If there is a way to implement it that doesn't remove the computers ability to auto-start for the important part, then it may be worthwhile. I.e. his suggestion could work provided there is an auto start as soon as the sensors detect depth, or even if there was an option to manually start the stack timer ahead of the "dive" mode, but I wouldn't implement a third option without some sort of override.
    The unintended consequences of a "mode" need to be taken into account during evaluation of suggestions and that is what I was pointing out.
     
    doctormike likes this.
  7. w3dge

    w3dge Nassau Grouper

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    I'd suggest that any accuracy gain in the Stack Timer implementation would be lost in the noise of inaccuracy around scrubber lifetime anyway, and wouldn't be worth the added complexity.
     
  8. JohnnyC

    JohnnyC Divemaster

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    To be a frank, I'm sort of surprised Shearwater even implemented a non-sensor based scrubber "monitor" at all. I can see someone going, "hey, it says I've got 4 hours left! woohoo!" then ignores all of the signs of a CO2 issue because, "I've still got time left!"

    That being said, if a person is unwilling to bail out irrespective of what the little tv on their wrist is saying, that's their own problem, but I'm kind of surprised they went with it anyway. Keep in mind people dive on 2 year old cells, don't check for linearity or limiting of their sensors, etc. I wouldn't be surprised if these are the type of people that look at a stack timer as an excuse, not a safety feature.

    I enjoy having the feature though.
     
    tbone1004 likes this.
  9. doctormike

    doctormike ScubaBoard Supporter Staff Member ScubaBoard Supporter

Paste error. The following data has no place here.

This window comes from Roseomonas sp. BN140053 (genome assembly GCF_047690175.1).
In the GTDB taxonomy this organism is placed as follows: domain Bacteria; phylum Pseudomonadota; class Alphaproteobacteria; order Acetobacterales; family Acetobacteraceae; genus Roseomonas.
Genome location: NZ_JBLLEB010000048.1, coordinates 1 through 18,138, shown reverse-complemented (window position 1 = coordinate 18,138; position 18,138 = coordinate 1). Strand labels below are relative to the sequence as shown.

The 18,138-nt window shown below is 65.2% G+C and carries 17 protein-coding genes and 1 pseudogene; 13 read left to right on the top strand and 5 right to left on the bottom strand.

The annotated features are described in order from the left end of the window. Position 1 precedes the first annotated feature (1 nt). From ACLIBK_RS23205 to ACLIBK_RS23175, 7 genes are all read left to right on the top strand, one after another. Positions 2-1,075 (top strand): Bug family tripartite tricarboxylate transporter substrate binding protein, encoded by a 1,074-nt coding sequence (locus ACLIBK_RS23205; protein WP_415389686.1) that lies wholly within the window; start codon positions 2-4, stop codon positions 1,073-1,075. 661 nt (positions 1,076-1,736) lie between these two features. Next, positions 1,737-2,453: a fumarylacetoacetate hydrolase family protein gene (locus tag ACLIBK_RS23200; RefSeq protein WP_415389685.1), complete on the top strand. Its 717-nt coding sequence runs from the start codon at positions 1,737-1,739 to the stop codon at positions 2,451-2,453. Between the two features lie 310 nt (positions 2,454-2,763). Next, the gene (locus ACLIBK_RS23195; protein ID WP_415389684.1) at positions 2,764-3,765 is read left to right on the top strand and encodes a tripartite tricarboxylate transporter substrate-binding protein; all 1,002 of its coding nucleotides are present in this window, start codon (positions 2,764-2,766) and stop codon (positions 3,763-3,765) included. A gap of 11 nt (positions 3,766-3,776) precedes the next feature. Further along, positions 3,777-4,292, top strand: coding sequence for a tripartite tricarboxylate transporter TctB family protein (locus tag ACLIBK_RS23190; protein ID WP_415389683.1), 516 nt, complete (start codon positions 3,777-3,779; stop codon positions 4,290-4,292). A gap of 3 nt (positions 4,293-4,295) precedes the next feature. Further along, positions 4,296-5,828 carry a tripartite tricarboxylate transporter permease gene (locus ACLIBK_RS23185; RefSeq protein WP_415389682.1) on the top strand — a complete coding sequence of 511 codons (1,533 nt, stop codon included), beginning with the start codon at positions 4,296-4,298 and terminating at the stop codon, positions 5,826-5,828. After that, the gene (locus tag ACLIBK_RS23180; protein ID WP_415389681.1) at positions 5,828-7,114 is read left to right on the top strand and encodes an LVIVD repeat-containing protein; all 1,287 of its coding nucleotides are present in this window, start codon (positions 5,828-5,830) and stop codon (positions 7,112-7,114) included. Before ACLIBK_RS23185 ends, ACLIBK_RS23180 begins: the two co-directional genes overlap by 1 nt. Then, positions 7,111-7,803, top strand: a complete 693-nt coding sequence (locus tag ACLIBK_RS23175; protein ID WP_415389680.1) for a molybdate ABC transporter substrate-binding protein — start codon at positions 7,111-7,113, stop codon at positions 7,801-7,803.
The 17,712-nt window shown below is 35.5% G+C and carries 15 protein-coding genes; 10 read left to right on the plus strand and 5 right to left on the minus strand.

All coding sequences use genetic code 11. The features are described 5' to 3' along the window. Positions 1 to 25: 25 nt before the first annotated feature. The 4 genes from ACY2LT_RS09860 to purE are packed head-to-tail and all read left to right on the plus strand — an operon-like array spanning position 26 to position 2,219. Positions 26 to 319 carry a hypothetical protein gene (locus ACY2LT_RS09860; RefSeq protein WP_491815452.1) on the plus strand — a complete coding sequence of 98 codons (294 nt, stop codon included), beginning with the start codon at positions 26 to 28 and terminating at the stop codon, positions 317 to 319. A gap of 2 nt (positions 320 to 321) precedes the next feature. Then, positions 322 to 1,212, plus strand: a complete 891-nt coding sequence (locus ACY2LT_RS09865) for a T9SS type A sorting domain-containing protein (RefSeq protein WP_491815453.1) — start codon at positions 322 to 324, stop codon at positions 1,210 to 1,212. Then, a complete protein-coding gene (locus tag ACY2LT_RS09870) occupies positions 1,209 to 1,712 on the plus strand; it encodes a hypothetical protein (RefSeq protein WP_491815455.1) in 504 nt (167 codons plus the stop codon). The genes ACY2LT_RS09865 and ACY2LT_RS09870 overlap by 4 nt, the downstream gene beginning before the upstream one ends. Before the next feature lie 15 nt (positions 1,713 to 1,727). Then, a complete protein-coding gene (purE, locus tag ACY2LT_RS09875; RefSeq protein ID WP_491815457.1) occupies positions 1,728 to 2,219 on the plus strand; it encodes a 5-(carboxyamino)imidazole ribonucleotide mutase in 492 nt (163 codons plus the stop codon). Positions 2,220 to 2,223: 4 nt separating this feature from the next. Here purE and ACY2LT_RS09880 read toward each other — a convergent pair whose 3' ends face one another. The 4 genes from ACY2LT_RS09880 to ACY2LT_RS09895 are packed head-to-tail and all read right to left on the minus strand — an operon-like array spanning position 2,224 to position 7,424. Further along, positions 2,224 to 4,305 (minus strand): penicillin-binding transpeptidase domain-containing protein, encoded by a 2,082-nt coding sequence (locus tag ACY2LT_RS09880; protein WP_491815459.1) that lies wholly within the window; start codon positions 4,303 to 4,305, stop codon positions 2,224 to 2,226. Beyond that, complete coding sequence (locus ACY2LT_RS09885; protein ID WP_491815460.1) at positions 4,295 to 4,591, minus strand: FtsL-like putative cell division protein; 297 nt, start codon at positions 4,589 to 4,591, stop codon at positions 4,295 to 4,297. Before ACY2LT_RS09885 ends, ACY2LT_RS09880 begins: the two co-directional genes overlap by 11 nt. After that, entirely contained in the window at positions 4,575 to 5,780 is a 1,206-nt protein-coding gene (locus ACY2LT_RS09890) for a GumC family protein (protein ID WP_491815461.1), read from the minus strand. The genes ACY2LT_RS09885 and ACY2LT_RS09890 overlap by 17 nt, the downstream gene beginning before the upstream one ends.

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    RIght, that was the problem I had with overthinking the "accuracy" of any implementation of a stack timer. It's a simple reminder, that's all. I was taught to just time my scrubber duration, and not try to be too clever about it, in the absence of any sort of CO2 monitoring system.

    So this does that. I don't bother nickel and diming the system to get another 15 minutes that the scrubber "owes" me.

    Sort of like how people use the term "undeserved hit", to refer to DCS that you got, even though your magic bracelet said you were fine.
     
    tbone1004 likes this.
  10. Kevin A.

    Kevin A. Rebreather Pilot

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    Location: Malta
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    Indeed, it is a simple reminder, but we have grown to trust our 'magic bracelets'. I don't think it's meant to replace common sense and reason when it comes to scrubber time. The good thing; a warning at -1hr and alarm -30min, even if it's not factual, will drive the point home better than just a mental reminder. "...I've set up this timer, am I going to ignore it now?"